Historically, a large number of actors have turned captains of their ship with varied results. Some have earned a fresh batch of respectability (Ben Affleck), blockbuster success (Jon Favreau) and some are undeniable in their vision (Mel Gibson). Very few female actors have completed the conversion, barring an Angelina Jolie or a Jodie Foster.
In comparison, the Hindi film industry has just as dismal figures. There are few female directors and even fewer actresses who have made their own films. However, the few that have released their films have done it well enough to make us hungry for more. There is a different treatment, sensibility and outlook that women bring to cinema. We can only hope that there are more that join the bandwagon as time passes by.
On that note, here are a few female actors-turned-directors whose work is creative, bold and inspiring.
After working in over 40 films with auteurs like Deepa Mehta (Fire and Earth), Mani Ratnam (Kannathil Muthamittal), Shyam Benegal (Hari-Bhari) and Mrinal Sen (Aamar Bhuvan), Nandita Das decided to helm her own directorial debut with Firaaq. Released in 2008, the film more than displayed Das’ prowess as a director. The ensemble film was an anthology of short stories based on the 2002 Gujarat riots. As difficult as it is to tackle a subject of this kind, Firaaq proved Das’ willingness to make films on topical issues of importance.
The film premiered at the Toronto Film Festival and won more than 20 awards including two National Awards for Best Art Direction and Best Editing. Her latest film, Manto is generating a big buzz. Based on the life of writer Siyah Hasan Manto, the film stars Nawazuddin Siddiqui in the titular role. The poster for the film was released at the 2017 Cannes Film Festival. With the kind of talent the film has in the form of Siddiqui and the great feedback on the rushes, we wish the anticipation for this one ends quickly.
A well-known actor, Aparna Sen began her illustrious career as a director way back in 1981. However, using her talents judiciously, she has directed only 13 films in three decades and one telefilm. When she does direct, one can be sure of the quality of the output. Her first effort, 36 Chowringhee Lane won the National Award in 1981 for Best Director. Sati won the National Award for Best Original Screenplay and Yugant won the National Award for Best Bengali Film.
Sen has never shied away from the exploration of the complex. There is Mr. and Mrs. Iyer starring her daughter Konkona Sen Sharma and Rahul Bose in 2002 depicted Hindu-Muslim sectarian violence in the country. On the other hand, 15, Park Avenue dealt with the turmoils of schizophrenia and how it affected a relationship between two sisters played by Shabana Azmi and Konkona Sen Sharma. Often casting her own daughter, Sen has achieved the delicate rarely-found balance of commercial success and critical acclaim. Another common thread that runs through her films? Being a writer herself, Sen is sure to give full, rounded, characters to women who are the main protagonists in her films.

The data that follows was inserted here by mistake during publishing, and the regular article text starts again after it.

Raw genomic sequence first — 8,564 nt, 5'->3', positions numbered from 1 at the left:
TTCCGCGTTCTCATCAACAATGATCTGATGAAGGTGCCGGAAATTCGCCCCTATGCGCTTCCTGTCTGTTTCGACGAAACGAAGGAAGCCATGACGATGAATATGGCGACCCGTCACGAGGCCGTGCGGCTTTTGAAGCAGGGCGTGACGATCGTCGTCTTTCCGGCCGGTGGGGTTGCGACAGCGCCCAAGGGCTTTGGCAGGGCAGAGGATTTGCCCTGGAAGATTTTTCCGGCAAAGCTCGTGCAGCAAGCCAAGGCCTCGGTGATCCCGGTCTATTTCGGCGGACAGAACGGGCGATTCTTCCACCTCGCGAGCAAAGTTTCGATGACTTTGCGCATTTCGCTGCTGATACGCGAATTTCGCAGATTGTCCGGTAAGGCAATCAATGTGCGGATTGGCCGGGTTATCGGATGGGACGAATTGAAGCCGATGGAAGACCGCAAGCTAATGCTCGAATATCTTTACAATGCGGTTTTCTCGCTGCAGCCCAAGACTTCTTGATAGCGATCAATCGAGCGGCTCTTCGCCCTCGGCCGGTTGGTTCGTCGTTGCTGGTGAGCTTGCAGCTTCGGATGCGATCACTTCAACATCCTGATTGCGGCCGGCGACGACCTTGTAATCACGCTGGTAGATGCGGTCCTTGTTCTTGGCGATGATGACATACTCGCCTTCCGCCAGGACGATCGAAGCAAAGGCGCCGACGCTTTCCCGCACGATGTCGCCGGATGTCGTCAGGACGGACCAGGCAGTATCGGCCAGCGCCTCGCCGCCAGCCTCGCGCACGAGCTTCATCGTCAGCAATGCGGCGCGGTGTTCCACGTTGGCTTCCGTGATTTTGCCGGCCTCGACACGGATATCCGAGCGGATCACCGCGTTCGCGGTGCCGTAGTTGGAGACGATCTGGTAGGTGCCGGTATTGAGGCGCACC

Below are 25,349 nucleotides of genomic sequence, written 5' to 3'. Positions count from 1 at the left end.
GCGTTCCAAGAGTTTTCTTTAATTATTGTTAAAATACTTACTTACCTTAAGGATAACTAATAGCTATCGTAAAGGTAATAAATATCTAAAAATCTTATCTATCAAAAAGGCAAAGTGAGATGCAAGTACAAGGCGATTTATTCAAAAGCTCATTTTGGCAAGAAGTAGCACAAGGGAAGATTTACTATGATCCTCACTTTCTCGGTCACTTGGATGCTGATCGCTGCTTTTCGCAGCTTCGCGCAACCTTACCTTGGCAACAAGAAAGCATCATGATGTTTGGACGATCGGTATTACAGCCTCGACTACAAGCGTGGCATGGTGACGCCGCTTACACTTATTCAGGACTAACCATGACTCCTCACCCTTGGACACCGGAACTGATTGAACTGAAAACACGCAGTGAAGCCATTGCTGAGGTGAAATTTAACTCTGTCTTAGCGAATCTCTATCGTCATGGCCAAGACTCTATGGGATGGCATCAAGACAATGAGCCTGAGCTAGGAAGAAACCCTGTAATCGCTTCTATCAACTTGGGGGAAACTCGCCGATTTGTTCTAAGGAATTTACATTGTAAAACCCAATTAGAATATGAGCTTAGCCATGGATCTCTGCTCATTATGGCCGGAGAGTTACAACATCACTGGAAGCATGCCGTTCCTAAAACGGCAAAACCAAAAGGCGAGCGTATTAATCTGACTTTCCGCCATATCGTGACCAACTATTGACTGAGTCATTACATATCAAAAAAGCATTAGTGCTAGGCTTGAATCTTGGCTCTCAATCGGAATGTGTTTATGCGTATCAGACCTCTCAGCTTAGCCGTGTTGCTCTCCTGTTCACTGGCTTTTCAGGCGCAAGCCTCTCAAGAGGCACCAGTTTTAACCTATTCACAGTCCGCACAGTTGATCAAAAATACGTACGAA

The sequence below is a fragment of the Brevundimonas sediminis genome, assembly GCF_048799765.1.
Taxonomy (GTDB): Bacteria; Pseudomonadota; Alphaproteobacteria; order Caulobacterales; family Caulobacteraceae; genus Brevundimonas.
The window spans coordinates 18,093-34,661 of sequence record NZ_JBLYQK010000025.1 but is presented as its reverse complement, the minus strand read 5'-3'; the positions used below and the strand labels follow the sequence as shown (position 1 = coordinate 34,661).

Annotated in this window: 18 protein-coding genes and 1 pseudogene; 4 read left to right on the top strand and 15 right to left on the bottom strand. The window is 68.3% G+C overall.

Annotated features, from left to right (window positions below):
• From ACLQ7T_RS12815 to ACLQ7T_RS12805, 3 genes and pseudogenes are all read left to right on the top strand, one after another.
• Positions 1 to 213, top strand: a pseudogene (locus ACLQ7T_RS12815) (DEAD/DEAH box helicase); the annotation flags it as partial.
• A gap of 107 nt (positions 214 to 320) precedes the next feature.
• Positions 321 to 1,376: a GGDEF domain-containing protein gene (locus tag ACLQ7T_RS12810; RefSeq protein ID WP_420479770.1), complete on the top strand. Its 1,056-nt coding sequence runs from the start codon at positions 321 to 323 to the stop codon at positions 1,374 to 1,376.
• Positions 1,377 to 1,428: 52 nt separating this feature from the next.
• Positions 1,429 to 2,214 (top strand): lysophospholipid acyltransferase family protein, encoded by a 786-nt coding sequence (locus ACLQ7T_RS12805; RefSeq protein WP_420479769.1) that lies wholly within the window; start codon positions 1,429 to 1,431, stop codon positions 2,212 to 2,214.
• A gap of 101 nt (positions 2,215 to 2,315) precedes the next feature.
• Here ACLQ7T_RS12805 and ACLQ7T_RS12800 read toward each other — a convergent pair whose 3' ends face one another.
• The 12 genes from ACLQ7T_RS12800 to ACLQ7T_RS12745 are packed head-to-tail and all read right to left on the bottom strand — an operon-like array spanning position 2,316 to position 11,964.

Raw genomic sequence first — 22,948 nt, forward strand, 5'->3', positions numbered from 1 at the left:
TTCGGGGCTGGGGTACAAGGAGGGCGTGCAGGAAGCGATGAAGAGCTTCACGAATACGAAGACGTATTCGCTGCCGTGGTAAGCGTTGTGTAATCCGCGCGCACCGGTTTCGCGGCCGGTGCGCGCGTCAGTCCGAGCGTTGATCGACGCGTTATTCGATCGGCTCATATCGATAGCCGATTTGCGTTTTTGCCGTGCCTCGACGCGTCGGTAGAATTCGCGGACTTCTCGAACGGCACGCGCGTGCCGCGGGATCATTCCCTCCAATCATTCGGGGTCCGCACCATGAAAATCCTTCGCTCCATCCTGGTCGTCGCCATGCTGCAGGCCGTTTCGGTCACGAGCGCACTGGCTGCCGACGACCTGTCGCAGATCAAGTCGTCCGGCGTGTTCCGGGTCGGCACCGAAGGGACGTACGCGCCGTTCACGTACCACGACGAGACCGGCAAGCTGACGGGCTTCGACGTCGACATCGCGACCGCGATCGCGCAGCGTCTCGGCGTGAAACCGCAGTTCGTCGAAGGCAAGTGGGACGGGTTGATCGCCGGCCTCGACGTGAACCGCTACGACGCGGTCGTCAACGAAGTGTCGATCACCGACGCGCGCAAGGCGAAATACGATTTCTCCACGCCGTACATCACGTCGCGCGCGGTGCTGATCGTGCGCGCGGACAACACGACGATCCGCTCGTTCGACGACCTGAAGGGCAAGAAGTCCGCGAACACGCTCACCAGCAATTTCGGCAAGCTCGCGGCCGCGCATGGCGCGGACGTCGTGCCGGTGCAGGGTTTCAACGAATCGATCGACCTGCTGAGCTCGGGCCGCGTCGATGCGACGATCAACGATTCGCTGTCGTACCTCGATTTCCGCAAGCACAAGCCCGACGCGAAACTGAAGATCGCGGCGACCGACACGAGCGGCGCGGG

Even when she started as an ingénue in the late 70s, Deepti Naval along with her contemporaries Shabana Azmi and Smita Patil represented the women that led the movement in art house cinema. Naval quickly built a name for herself with films like‘Ek Baar Phir for which she won her first Best Actor award and Chashme Baddoor and Mirch Masala.
After having starred in close to 90 films, Naval made her directorial debut with Do Paise ki Dhoop, Chaar Aane ki Baarish starring Manisha Koirala and Rajit Kapur. The unconventional story of a relationship between an ageing prostitute and a failing lyricist was directly in path with the choices that Naval herself had made in her acting career. The film opened to a wonderful response at Cannes 2009. It was also awarded the Best Screenplay at the New York Indian Film Festival that year. However, the film did not receive a wide release. Naval also served as the director of a TV serial on women called Thoda sa Aasmaan. While we grow impatient waiting for a full-fledged feature film directed by her, it is safe to say that Naval chooses to march to the beat of her own drum.
Konkona Sen Sharma
The daughter of Aparna Sen, Konkona Sen Sharma has an acting career that chock-a-block with acclaimed parts. Her debut in film was alongside her mother in Titli, directed by Rituparno Ghosh. But recognition came only when she starred in Mr. and Mrs. Iyer for which she won the National Award for Best Actress. Success in mainstream Hindi film followed soon after, in Madhur Bhandarkar’s Page 3 in 2005. Regardless of whether she was in a Pradeep Sarkar film, Zoya Akhtar film or Ayan Mukherji film, Sen Sharma remained the most effortless person in it. Clearly, it wasn’t just parallel cinema that wanted a piece of her. Until last year, Sen Sharma had worked in Bengali, English and Hindi films prominently across genres with a plethora of directors. Her apparent ease in acting has brought her two National Awards in Mr. and Mrs. Iyer and Omkara and four Filmfare Awards.
As her acting career slowed, it seemed she was ready to embark on the second phase. Then came A Death in the Gunj, starring Vikrant Massey, Ranvir Shorey and Kalki Koechlin in 2017. The film won unanimous praise winning her Best Director prizes at Filmfare Awards, New York Indian Festival and 18th Jio MAMI Film Festival. A Death in the Gunj proved to be everything that Sen Sharma had come to be known for complexity, layers and assuredness. Her next venture called Scholarship starring Kalki is in pre-production. We can barely contain ourselves.
Are you aware of other women actor-turned-directors? Let us know in the comments below.
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